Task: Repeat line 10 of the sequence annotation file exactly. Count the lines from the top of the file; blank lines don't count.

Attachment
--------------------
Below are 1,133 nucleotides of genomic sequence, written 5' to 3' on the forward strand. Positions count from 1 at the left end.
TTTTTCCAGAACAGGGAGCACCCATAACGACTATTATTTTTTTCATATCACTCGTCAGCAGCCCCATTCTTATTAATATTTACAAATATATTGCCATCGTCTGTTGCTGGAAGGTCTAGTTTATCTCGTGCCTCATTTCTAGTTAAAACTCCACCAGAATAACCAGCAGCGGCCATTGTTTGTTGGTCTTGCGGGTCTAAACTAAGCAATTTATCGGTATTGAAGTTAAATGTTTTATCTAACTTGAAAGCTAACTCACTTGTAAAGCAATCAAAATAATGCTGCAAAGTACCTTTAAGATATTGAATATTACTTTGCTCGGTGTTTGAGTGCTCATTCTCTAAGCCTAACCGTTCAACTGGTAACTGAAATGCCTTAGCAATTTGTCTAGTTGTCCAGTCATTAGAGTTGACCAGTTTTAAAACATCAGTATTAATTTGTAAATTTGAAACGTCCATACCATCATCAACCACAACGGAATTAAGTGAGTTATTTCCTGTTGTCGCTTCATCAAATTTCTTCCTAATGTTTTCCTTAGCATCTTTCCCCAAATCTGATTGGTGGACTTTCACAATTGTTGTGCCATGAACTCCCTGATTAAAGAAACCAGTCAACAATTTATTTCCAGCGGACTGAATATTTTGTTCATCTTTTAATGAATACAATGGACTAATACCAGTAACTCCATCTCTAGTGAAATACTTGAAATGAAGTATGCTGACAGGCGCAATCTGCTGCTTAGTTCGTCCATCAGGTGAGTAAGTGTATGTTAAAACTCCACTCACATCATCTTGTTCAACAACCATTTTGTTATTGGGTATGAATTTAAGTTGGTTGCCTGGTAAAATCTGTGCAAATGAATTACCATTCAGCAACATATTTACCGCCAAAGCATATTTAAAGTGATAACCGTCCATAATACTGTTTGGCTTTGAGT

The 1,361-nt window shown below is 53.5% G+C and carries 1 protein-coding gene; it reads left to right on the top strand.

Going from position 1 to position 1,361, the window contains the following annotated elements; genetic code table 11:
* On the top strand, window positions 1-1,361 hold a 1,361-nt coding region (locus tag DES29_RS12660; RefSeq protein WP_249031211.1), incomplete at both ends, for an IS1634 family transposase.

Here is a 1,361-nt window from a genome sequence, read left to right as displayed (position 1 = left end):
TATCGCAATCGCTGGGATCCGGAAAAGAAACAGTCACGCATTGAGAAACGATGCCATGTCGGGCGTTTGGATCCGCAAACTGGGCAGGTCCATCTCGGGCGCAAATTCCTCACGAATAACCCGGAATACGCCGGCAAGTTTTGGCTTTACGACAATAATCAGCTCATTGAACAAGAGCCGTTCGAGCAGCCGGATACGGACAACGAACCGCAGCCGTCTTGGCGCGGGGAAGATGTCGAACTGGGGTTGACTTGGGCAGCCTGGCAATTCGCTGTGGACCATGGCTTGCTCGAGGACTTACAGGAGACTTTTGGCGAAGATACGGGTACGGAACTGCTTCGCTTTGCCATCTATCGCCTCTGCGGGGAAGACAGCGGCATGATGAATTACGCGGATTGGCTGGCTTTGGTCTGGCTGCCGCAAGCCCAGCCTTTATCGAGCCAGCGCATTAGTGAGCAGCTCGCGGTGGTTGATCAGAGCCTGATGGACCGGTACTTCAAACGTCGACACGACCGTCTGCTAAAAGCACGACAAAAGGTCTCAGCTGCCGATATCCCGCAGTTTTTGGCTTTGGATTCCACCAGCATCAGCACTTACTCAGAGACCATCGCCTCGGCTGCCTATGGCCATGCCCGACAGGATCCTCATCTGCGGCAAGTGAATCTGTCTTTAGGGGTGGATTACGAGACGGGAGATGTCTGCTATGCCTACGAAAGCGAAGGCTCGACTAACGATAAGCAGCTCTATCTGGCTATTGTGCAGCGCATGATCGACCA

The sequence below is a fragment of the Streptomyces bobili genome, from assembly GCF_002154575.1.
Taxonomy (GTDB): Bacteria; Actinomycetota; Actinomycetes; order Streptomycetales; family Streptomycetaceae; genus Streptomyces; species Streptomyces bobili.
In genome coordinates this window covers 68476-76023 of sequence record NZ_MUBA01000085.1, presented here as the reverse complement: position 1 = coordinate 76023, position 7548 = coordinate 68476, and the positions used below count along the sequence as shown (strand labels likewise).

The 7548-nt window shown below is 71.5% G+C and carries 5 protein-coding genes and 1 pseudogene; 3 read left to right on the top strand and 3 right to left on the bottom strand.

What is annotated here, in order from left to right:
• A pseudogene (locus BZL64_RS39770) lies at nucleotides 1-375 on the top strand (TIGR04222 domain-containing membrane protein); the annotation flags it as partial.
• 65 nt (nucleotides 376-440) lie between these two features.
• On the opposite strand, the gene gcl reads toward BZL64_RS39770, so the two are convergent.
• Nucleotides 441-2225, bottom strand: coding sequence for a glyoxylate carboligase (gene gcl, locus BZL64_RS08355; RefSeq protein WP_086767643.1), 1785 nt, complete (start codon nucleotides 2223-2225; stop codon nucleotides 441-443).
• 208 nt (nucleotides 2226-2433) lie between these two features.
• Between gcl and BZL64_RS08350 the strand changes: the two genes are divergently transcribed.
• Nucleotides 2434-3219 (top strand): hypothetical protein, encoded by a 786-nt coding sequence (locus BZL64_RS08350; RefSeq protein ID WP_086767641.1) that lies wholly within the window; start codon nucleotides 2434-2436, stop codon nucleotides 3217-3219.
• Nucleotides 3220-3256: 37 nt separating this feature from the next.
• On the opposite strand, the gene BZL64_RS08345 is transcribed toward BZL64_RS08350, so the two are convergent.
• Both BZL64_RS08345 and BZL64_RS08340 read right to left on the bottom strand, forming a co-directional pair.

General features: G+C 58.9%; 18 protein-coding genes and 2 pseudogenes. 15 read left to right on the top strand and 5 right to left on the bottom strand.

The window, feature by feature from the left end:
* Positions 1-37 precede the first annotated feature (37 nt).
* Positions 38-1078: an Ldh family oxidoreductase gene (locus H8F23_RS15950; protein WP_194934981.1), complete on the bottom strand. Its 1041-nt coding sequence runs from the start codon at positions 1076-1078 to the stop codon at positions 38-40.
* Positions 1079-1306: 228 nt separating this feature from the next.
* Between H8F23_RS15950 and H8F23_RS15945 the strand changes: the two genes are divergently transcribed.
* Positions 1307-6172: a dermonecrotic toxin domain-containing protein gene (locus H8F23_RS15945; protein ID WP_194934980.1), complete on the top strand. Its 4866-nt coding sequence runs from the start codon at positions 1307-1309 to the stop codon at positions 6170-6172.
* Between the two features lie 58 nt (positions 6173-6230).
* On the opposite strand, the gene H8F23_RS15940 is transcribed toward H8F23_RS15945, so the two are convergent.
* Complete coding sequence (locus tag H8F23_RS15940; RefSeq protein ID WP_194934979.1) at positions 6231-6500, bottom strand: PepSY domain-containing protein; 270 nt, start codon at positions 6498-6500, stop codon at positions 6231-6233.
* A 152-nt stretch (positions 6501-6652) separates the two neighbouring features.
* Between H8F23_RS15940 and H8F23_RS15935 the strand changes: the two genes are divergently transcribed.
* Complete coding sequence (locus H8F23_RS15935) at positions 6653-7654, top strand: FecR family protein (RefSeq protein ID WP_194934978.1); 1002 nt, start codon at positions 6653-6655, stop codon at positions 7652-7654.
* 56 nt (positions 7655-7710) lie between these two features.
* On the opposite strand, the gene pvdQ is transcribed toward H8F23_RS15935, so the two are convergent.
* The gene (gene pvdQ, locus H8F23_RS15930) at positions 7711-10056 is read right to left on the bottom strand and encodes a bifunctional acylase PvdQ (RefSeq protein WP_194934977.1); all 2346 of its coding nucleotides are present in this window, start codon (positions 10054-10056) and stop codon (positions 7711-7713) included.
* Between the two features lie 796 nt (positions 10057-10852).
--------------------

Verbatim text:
In genome coordinates this window covers 68476-76023 of sequence record NZ_MUBA01000085.1, presented here as the reverse complement: position 1 = coordinate 76023, position 7548 = coordinate 68476, and the positions used below count along the sequence as shown (strand labels likewise).